Power filters are popular filters among casual fish hobbyists, as they are affordable, effective and easy to use. Unfortunately, even the highest-rated models are only appropriate for aquariums of 100 gallons or less. If you need more filtration than this, you will have to opt for a different filter style.
Power Filter Description
Power filters hang partially submerged, against one of the aquarium’s walls. They suck dirty water from the tank and into the unit via an internal, fan-like impeller, pass it through a variety of filter media and pump the clean water back into the tank. Some units have a moving “water wheel” as well, which helps bathe the beneficial bacteria that help breakdown nitrogenous waste products in oxygen.
Power Filter Ratings
Manufacturers rate their power filters according to the amount of water they process per unit of time. Typically, they express this in terms of gallons per hour. Ideally, an aquarium filter should treat all of the water in the aquarium in about 10 minutes. Therefore, if you have a 20-gallon aquarium, you will need a filter that pumps around 120 gallons per hour.
The Right Power Filter for You
Most power filters are relatively easy to use, and installation is straightforward. While all power filters work similarly, some models work better in a given situation than others do. If you have a lot of fish in the tank, a unit with a bio-wheel is a good choice. The amount of sound produced by different units varies considerably; while this may not bother everyone, the hissing, gurgling and splashing sounds generated by louder units may bother light sleepers.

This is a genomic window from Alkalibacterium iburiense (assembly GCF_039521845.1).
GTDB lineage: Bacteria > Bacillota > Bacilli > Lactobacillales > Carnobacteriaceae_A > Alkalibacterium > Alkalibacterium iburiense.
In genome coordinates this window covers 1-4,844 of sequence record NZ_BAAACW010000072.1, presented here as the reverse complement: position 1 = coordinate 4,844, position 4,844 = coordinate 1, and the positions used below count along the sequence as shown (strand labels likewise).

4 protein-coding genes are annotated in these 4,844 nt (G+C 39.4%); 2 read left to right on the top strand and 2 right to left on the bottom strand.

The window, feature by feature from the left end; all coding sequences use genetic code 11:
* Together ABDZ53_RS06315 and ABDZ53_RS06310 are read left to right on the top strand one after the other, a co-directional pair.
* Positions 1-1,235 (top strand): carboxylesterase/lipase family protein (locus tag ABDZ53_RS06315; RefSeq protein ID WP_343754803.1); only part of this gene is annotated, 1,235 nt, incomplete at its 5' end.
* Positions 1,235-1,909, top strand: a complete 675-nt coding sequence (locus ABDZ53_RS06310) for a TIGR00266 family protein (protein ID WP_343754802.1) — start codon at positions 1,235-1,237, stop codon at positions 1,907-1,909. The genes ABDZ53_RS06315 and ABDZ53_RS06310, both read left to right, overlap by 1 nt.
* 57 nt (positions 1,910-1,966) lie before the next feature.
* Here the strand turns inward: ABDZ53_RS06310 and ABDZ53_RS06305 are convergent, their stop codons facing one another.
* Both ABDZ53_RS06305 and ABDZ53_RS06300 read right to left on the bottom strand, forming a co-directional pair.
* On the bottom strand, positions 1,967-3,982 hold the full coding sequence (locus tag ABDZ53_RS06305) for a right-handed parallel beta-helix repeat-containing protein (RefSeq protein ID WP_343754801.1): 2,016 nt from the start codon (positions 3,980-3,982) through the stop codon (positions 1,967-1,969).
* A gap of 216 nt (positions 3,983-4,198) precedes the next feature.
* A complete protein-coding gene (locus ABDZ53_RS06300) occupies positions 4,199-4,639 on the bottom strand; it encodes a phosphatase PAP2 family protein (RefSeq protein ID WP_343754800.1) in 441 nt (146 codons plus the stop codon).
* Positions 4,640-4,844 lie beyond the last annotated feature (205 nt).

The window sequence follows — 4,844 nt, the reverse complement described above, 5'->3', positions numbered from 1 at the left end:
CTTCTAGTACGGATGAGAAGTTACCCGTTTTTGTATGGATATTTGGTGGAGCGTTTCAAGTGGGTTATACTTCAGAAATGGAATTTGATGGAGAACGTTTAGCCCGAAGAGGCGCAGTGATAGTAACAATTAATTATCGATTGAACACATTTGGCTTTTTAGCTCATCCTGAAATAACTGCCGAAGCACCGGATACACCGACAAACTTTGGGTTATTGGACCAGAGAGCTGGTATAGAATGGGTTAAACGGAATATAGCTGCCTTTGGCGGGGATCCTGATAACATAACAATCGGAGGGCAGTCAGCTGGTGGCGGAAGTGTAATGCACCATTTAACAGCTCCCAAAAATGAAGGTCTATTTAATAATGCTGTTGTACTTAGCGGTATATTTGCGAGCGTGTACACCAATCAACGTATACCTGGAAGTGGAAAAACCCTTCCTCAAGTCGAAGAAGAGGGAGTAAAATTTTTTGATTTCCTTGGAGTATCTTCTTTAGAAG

Battle of the Brands
Most major filter manufacturers produce a line of power filters – for the casual keeper, the differences between the brands are minor. Aqueon, Marineland, Tetra and many other companies manufacture models suitable for 40- to 70-gallon aquariums. Most of these filters treat between 250 gallons and 350 gallons of water per hour, but the Marineland 400 has a slightly higher flow rate, and processes 400 gallons per hour. Penn Plax, Danner and Hagen all produce slightly higher rated filters that pump up to 500 gallons per hour, suitable for 70- to 100-gallon aquariums.
When All Else Fails
If you keep particularly messy fish, or have a crowded tank, it may be necessary to upgrade to a canister or wet-dry filter. Some are capable of treating thousands of gallons per hour, and they will quickly clear your cloudy tank. However, these units have their drawbacks: they are more expensive, often loud and more difficult to use and maintain than power filters are.